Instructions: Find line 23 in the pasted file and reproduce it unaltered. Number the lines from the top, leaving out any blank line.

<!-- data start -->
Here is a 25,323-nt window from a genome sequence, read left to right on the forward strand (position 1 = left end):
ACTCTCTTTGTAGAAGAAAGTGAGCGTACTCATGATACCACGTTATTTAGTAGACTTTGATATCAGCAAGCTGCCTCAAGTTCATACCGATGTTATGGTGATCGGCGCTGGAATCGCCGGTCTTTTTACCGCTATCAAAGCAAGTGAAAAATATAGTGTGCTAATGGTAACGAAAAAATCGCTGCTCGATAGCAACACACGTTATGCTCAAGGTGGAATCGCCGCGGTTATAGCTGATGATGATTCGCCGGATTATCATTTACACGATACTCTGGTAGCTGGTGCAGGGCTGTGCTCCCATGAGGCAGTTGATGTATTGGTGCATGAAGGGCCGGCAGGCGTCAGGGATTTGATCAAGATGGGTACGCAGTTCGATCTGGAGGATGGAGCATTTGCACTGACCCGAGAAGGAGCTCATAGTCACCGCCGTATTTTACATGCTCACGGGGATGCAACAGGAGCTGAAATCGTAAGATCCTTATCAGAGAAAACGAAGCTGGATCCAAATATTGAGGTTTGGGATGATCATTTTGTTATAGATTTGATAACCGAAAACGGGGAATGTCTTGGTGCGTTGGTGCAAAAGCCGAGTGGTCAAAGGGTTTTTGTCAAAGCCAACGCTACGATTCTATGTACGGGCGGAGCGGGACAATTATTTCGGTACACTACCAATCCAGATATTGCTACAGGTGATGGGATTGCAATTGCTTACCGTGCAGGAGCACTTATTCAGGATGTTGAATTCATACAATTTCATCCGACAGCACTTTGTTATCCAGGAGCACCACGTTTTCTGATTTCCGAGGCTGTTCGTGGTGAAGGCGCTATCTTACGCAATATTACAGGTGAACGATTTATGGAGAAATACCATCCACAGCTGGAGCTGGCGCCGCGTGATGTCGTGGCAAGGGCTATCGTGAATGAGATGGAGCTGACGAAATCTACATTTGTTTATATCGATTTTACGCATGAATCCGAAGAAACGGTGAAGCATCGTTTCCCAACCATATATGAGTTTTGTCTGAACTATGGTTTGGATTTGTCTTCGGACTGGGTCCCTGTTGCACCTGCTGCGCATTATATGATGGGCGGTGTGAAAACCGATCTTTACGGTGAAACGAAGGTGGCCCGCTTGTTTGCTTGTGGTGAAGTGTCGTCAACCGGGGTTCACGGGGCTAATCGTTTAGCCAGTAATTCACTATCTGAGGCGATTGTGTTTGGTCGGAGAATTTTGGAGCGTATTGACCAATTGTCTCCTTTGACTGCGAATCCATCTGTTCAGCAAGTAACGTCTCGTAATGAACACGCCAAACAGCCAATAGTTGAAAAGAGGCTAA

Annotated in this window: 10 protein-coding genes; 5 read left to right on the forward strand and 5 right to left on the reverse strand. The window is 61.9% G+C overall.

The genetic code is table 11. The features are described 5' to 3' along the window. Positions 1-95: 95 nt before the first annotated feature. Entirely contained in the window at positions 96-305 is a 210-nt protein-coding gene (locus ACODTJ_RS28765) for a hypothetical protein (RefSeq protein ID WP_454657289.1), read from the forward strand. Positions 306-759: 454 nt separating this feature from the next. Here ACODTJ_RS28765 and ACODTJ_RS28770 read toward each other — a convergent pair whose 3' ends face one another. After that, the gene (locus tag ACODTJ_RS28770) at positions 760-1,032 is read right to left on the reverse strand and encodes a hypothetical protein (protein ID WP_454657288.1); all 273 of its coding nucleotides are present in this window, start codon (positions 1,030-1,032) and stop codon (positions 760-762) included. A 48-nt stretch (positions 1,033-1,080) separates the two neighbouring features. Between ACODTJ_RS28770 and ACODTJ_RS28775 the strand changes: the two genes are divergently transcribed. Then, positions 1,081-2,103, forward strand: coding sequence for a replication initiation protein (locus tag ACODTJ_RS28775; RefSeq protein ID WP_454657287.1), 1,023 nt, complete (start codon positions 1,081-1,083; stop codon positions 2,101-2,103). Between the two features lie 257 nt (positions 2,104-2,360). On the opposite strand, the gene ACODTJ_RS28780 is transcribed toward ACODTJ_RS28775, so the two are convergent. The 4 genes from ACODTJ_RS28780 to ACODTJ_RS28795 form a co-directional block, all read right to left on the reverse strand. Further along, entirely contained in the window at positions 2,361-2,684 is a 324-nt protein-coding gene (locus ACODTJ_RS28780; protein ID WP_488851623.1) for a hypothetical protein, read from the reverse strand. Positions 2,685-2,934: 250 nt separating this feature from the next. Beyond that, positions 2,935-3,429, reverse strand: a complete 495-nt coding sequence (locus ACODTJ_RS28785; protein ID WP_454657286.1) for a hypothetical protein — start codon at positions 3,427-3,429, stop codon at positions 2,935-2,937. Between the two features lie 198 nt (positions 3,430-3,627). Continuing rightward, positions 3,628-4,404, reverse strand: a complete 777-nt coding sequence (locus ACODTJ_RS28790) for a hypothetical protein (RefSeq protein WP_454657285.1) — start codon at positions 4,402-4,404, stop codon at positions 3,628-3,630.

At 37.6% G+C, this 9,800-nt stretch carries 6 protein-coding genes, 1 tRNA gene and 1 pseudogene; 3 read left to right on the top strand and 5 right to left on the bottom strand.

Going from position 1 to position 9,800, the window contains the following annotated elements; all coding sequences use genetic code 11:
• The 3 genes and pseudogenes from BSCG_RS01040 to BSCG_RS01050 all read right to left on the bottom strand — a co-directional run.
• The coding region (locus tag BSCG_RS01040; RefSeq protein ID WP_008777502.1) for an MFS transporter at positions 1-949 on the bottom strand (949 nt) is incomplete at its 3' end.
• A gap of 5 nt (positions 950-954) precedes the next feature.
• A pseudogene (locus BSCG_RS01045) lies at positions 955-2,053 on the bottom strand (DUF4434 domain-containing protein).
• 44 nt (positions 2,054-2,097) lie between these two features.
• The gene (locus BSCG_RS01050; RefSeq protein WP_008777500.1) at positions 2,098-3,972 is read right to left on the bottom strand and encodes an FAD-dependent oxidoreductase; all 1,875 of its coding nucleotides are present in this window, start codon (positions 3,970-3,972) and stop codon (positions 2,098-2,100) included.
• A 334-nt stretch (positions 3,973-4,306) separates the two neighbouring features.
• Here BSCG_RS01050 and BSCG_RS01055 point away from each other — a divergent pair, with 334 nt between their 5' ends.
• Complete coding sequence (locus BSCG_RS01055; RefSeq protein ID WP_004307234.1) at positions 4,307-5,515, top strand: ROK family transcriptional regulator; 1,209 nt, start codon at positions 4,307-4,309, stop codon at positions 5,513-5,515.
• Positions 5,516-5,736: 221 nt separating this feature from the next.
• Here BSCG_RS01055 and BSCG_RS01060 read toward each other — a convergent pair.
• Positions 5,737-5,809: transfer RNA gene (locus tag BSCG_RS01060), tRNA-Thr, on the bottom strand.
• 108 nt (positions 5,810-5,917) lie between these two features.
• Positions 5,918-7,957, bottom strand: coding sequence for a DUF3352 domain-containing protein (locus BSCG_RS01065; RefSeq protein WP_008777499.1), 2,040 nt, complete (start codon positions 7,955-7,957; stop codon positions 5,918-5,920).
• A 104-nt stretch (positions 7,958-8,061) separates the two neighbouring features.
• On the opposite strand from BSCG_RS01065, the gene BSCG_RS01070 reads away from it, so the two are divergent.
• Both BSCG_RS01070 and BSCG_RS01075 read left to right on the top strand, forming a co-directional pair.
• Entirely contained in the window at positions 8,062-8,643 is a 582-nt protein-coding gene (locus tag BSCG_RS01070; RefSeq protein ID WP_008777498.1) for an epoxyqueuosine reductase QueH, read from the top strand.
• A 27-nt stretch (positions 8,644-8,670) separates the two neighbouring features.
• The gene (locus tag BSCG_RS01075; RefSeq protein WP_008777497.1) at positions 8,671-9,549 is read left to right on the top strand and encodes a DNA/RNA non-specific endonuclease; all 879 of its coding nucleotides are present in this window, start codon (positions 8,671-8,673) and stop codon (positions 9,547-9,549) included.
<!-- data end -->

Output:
• Both BSCG_RS01070 and BSCG_RS01075 read left to right on the top strand, forming a co-directional pair.